TIM managers have just completed a remarkable benchmarking week in Britain, visiting 13 organizations, including LandRover, BT, BP, Virgin, Rolls Royce, RBS and Manchester United.

Our visit included a trip to the Prince of Wales Theatre in London’s West End, where we met with Richard Pulford, CEO of the Society of London Theatre, a trade association of theatrical producers.

We learned many things about the business of producing plays and musicals. The main lesson: It is not enough to create value. (London plays and musicals create enormous value, and memorable customer experiences, for 14 m. theatre visits annually!) Some shows have run for decades — Agatha Christie’s The Mouse Trap ran for 57 years,  Phantom of the Opera for 27 years, Cats for 21 years!.  

But you have to capture that value in order to sustain the business. London theatres are sustained only by the fact that producers tend to be wealthy and can afford to lose money. Only one play or musical in 10 makes money, two break even and 7 lose! Why? Market failure — inability to capture value. Here is how Richard Pulford explains it:

West End theatres are crucial for London. They bring in many tourists, who spend on restaurants, cabs and hotels.  For instance, total hotel revenue is £ 415 m. yearly. Much of this comes from theatre-goers. Perhaps £ 1 b. in tourist revenues is directly related to the theatres. Yet, the theatres cannot capture this revenue, it is an ‘externality’. [Perhaps they could, if they practiced market segmentation, like Manchester United…but they do not, and have not apparently benchmarked Man Utd.]. A rare strike in the theatres drastically cuts tourism.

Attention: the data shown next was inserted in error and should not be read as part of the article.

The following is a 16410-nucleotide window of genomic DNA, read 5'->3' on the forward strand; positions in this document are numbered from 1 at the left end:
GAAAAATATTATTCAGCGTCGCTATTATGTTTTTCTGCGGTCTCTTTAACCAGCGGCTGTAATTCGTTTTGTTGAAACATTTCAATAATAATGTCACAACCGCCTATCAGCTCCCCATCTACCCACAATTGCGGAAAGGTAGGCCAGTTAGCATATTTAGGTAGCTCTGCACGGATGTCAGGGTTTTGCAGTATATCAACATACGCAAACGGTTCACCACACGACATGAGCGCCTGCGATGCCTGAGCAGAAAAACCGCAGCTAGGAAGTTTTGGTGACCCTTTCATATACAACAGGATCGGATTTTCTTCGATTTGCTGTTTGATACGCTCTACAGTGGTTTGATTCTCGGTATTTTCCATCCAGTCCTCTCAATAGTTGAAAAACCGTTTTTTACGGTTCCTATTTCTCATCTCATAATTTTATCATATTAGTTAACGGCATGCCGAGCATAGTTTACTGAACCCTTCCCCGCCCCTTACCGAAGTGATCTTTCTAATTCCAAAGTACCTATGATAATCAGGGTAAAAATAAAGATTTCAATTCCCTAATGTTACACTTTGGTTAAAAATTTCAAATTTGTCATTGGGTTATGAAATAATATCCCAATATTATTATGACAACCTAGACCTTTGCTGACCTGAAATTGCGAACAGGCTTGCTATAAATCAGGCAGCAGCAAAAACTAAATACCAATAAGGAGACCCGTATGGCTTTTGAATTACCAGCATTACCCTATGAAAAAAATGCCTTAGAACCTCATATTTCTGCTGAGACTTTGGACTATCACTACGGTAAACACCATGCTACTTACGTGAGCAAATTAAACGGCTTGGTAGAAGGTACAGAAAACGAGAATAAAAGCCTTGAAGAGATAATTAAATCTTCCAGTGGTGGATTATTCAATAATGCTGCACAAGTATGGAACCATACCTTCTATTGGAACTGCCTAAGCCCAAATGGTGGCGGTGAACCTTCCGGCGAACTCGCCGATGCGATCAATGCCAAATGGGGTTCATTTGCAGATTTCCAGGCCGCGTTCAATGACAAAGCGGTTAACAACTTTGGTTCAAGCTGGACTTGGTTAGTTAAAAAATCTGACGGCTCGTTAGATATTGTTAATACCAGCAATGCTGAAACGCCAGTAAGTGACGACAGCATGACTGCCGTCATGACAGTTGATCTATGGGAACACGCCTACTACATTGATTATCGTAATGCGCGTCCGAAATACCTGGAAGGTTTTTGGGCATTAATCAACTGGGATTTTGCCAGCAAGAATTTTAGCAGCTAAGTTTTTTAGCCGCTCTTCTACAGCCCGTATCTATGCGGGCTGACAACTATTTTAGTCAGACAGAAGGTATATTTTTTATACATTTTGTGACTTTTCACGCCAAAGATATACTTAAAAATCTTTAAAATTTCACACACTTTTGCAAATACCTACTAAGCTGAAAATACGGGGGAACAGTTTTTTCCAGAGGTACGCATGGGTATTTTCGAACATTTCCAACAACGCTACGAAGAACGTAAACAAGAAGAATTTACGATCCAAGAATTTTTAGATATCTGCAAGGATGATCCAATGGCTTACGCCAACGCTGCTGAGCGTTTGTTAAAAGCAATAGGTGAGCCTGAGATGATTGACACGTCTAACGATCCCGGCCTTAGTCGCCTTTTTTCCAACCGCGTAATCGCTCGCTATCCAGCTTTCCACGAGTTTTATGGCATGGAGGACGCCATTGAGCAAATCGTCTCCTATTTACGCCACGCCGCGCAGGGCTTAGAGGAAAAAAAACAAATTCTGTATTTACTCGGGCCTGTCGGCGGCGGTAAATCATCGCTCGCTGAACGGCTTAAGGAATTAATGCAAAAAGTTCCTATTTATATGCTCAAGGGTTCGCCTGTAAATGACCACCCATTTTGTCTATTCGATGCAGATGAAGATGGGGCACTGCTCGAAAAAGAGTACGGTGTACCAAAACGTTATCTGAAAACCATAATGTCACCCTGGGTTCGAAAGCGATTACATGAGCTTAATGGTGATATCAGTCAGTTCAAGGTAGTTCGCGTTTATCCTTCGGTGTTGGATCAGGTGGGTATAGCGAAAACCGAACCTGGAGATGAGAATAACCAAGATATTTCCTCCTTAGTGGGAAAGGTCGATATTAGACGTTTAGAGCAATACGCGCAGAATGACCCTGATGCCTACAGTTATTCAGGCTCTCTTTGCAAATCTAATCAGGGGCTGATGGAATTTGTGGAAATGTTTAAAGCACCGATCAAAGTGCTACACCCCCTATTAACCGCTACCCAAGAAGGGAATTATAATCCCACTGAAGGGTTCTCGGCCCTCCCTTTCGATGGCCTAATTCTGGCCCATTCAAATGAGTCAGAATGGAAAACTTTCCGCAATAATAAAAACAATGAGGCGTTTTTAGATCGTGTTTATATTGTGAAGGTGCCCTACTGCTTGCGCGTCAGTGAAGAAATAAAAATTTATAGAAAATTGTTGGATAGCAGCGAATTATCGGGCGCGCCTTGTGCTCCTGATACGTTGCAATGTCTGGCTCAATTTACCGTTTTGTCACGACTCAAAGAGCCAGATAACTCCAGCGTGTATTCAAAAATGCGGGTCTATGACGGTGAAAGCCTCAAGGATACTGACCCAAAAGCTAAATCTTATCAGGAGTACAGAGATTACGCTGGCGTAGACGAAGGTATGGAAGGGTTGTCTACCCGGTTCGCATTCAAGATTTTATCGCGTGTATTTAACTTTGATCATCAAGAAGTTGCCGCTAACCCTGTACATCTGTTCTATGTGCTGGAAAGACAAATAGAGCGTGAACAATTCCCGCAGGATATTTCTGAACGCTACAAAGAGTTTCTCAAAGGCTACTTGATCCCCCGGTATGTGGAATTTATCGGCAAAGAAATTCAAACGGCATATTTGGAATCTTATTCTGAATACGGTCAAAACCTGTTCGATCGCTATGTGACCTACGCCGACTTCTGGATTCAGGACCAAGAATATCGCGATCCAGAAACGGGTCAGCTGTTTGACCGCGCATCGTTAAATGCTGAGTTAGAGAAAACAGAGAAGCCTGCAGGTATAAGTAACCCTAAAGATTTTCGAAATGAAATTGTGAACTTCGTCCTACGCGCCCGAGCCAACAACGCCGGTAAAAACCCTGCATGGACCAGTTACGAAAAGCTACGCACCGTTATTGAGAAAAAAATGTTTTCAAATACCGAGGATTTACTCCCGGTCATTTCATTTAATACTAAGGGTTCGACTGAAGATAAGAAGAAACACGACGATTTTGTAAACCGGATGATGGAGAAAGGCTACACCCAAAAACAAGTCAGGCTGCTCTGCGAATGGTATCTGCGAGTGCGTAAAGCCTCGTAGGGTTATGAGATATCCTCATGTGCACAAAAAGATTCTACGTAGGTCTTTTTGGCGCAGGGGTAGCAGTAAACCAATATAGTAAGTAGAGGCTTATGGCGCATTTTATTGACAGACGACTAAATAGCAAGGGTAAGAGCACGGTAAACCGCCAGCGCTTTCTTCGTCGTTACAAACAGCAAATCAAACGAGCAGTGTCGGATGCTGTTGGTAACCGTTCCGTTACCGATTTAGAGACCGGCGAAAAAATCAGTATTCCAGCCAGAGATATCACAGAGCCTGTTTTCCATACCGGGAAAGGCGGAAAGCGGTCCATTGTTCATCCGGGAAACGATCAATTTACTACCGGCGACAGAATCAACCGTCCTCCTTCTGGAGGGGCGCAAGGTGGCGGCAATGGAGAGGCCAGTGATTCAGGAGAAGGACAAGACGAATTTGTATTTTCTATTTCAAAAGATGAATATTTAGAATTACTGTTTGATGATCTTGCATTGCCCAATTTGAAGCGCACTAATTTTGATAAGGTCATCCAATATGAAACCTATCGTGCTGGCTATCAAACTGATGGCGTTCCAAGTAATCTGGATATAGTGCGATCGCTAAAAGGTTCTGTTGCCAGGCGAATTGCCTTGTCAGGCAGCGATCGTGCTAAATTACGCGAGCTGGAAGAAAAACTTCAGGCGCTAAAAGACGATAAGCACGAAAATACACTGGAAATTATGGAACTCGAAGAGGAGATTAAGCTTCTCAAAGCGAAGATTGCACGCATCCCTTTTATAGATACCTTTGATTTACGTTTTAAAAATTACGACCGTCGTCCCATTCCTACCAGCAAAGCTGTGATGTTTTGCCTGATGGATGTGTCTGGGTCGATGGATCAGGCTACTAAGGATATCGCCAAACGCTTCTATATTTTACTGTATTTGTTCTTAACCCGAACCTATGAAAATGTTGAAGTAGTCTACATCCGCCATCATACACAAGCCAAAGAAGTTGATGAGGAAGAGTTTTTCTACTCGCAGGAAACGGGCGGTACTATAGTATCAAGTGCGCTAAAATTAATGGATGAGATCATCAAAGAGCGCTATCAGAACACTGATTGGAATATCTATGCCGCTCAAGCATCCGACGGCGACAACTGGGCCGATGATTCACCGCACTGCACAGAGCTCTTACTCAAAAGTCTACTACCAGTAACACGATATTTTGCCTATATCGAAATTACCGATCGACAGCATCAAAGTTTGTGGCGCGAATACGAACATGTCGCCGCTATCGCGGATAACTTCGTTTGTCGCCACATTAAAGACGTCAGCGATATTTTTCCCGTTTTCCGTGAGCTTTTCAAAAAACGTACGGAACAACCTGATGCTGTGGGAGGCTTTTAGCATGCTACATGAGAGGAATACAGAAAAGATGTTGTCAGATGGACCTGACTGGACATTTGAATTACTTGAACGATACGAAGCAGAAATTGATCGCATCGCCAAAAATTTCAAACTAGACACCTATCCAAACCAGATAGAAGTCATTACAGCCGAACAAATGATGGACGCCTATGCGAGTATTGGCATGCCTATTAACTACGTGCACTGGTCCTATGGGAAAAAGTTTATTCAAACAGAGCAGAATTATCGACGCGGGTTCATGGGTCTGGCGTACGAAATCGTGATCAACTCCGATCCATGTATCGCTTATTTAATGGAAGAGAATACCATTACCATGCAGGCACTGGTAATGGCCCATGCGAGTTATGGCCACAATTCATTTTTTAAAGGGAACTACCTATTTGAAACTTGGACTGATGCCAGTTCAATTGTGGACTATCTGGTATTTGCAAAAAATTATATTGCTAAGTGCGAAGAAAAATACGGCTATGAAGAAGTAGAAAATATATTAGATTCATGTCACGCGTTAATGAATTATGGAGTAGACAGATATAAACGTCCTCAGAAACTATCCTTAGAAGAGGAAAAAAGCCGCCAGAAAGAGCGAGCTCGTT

We were convinced that with market segmentation, with the techniques used by Manchester United, BT and other businesses we visited, London theatres could be profitable. They could capture more of the value they create. Yet they appear to avoid benchmarking other businesses, because theatre is, well, theatre is artistic, not business. But why? In social entrepreneurship, powerful business principles are used to do good in the world and to help people. Why not do the same in theatres?

Every business begins and ends with creating value for its clients. But every business must also know how to capture a large portion of that value. Businesses that do not are doomed to lose money. They will disappear, unless, like the theatre, they have wealthy backers willing to lose money forever.

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